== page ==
but that also meant that people who produced crops would have also been able to see what they made for their crop go up. the interest rate would have gone down if more was in circulation. it sounds archaic to us today, but the best way to think of it is just, as cheaper money, more money in people's pockets, interest rates will go down. he got the nomination in 1886. he is renominated in 1900. what happened in 1904? >> >> the democrats decided to go for a candidate who they thought could appeal to a more traditional, conservative electric -- electorate. they chose a man who did not go against -- around the country giving speeches.
politics,e of brian's but none of his charisma, none of his appeal to ordinary americans, and he got killed in a landslide. >> and then the party comes back to william jennings bryan in 1908. why? >> the party is in great need of a leader. it is a party that is divided by region. it had a great deal of difficulty united around -- uniting around a candidate in making its voice heard in a national election. william jennings bryan was a tremendous charismatic figure. >> teddy roosevelt becomes president and and william howard taft is elected in 1908. let's go back to something else that was rather revolutionary, the debate that took place and how that occurred, technically speaking, in 1908.
>> it was not a debate the way we have debates now. it was the first time in which both candidates recorded on wax cylinders. you can still see very scratchy rendition of them. perhaps you apply one. the library of congress on some of these copies. it was like the original short length records. they did not last very long, two-three minutes. william jennings bryan sold them to campaign supporters. it was a way that his staff could go out and get you directly. we take that for granted now, but that was a novel idea at the time. >> we are going to begin with the words of william howard taft followed by william jennings bryan. >> i have known a good many people who were regular attendance at church.
religious people, if you choose to use that term. i did not realize the immense importance of foreign men. the truth is we have to wake up in this country. there are lots of people who are dependent on us to help them on in the world. >> imperialism is the policy of an empire. a republic cannot be an empire, for republic rests upon the theory that government derives its power from the consent of the government. our experiment in colonialism has been unfortunate. instead of profit it has brought loss. instead of strength that has brought weakness. instead of glory, it has brought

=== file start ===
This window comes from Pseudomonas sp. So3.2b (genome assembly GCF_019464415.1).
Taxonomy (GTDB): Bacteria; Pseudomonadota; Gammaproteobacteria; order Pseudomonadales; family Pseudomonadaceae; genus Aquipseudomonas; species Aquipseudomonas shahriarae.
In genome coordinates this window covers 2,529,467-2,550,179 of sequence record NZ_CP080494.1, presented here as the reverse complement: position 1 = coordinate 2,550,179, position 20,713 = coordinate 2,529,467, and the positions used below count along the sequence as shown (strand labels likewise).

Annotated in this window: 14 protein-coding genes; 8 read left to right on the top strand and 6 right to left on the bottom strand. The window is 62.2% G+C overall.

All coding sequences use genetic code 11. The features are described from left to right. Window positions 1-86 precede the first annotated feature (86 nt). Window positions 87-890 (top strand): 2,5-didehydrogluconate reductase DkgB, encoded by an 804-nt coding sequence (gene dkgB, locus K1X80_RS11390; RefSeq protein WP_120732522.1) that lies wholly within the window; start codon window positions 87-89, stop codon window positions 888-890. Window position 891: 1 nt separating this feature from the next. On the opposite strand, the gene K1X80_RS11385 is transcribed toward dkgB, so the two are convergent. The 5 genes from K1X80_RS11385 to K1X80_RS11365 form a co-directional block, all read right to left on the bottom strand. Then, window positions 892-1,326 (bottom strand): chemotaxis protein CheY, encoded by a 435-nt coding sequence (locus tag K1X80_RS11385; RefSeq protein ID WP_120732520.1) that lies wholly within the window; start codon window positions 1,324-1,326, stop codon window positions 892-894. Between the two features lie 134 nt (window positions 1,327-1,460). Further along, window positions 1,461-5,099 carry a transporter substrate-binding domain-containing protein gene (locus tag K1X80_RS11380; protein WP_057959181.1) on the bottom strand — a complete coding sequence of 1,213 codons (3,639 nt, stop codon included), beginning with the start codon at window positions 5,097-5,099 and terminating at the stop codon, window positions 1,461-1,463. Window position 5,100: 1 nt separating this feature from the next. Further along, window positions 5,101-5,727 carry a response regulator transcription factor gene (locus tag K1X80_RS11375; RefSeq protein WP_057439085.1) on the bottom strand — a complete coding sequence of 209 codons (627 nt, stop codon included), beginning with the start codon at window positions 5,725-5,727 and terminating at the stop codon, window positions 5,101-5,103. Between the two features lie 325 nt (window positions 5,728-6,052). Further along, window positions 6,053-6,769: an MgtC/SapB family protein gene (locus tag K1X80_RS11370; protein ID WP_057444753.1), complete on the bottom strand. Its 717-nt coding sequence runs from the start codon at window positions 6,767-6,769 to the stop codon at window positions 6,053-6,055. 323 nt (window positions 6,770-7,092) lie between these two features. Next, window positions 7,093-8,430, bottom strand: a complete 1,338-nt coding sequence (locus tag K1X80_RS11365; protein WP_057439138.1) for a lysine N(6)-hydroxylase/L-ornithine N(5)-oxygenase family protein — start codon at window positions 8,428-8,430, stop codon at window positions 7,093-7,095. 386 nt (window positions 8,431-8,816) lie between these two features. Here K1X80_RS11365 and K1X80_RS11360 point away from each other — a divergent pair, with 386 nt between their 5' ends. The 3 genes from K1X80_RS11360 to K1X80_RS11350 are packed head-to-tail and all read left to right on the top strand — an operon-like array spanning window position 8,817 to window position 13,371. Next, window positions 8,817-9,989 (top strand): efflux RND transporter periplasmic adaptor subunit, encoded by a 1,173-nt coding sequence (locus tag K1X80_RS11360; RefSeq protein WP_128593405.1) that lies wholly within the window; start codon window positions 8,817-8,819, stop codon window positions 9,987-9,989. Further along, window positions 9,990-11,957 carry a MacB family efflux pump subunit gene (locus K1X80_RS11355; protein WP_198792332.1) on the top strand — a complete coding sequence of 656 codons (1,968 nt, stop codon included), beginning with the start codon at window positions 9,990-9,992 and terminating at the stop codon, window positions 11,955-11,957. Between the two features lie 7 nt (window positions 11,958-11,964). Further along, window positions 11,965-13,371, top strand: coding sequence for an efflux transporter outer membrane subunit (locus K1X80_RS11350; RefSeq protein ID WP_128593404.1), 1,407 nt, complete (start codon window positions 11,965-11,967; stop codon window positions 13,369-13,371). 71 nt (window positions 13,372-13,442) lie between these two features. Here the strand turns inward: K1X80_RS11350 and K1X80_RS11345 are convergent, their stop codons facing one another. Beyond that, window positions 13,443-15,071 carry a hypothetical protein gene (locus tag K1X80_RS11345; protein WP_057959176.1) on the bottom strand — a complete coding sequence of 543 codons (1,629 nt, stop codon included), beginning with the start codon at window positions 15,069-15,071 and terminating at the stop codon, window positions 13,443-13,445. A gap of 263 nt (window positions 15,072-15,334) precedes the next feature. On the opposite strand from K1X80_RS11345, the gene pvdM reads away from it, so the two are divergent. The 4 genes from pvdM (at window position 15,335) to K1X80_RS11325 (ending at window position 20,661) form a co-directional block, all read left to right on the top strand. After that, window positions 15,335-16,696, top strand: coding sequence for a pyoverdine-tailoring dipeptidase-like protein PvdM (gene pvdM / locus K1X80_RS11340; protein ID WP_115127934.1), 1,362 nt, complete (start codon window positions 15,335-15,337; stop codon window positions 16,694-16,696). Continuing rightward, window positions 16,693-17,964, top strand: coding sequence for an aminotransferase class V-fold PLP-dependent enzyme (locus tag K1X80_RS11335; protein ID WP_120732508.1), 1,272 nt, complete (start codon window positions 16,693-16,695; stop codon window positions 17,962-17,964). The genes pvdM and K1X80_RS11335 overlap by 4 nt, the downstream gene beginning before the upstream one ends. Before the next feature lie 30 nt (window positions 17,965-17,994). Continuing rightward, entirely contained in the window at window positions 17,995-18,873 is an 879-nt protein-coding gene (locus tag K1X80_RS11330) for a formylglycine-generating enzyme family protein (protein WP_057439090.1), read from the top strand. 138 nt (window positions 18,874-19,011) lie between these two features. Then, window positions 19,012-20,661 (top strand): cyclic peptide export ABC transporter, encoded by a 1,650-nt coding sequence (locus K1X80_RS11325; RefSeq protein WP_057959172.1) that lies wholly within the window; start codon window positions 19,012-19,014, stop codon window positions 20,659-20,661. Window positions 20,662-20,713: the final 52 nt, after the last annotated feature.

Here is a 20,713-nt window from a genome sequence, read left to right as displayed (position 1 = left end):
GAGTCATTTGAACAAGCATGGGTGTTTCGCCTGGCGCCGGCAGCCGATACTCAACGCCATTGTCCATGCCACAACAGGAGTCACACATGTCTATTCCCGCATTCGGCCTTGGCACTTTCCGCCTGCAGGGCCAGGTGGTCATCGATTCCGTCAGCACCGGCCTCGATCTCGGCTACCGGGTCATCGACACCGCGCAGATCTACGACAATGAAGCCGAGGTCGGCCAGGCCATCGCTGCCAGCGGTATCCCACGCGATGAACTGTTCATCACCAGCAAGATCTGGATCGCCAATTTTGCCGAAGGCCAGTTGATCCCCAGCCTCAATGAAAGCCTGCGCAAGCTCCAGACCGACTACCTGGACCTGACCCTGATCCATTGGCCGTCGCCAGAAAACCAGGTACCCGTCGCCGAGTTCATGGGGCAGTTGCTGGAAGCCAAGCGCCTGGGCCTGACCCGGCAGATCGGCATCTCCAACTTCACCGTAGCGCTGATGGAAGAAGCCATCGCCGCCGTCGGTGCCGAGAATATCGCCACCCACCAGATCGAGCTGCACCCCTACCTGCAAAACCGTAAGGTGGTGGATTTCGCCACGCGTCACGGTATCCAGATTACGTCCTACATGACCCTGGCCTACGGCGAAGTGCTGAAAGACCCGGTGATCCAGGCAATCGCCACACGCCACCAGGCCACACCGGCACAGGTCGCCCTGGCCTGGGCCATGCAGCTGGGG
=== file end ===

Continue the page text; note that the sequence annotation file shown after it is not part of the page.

humiliation. >> the words of william mckinley and william howard taft. jennings bryan change as a candidate -- of course taft went on to win the election. did william jennings bryan go on to change as a candidate? >> in 1900, the big issue was imperialism. the u.s. was fighting in the philippines to try to stop the philippine independent movement from winning a war of the insurrection against u.s. occupation of those islands, and that was a big issue of that campaign. william jennings bryan tried to make the power of the trust, the power of big corporations the issue. he said let the people rule. taft was perceived as progress of the time. and secretary of war under teddy
roosevelt. teddy roosevelt was a progressive president. many of your viewers may remember george h. of the bush in 1988 running as the hand- picked successor -- george h. w. bush in 1988 running as the hand-picked successor to ronald reagan. he was not a charismatic figure, but people felt, i liked reagan, i guess i can vote for bush. people who like roosevelt felt they would be safe with taft, and that is why he won. william jennings bryan tried to use some of the same rhetorical techniques. he talked as he had done before, but it was not very successful. the country was prosperous again after a sharp recession in 1907. times looked really good. taft was popular because he is the handpicked successor to a
very popular president, theodore roosevelt. >> his closest race was 1896. for the election results, we're joined by marie in connecticut. welcome to the conversation. >> i wanted to know, how did williams jennings bryan come to live in miami, fla.? >> in fact, coral gables, florida. >> he contracted really bad, crippling arthritis. -- his wife contracted really bad, crippling arthritis. she could not live in the winter climate anymore. miami was beginning to be a place for older people to go if they could afford to. also, he had business out there. he had a lot of supporters there. they would go to miami, stay in france houses. they decided to move there.
it was a very good move for her, certainly. >> you tell a story in the book about how the venetian school in florida is still there today. >> after he had given up all hope of becoming president, he began to make some money giving speeches for promoters. this is now one of his more honorable adventures, perhaps, but he needed to make money, and he did. >> we move to 1912 and the democrats finally win the white house, but it is not william jennings bryan. it is woodrow wilson. >> the democrats has struggled for some time and he had led much of the struggle against the republican party, working for the votes of working people and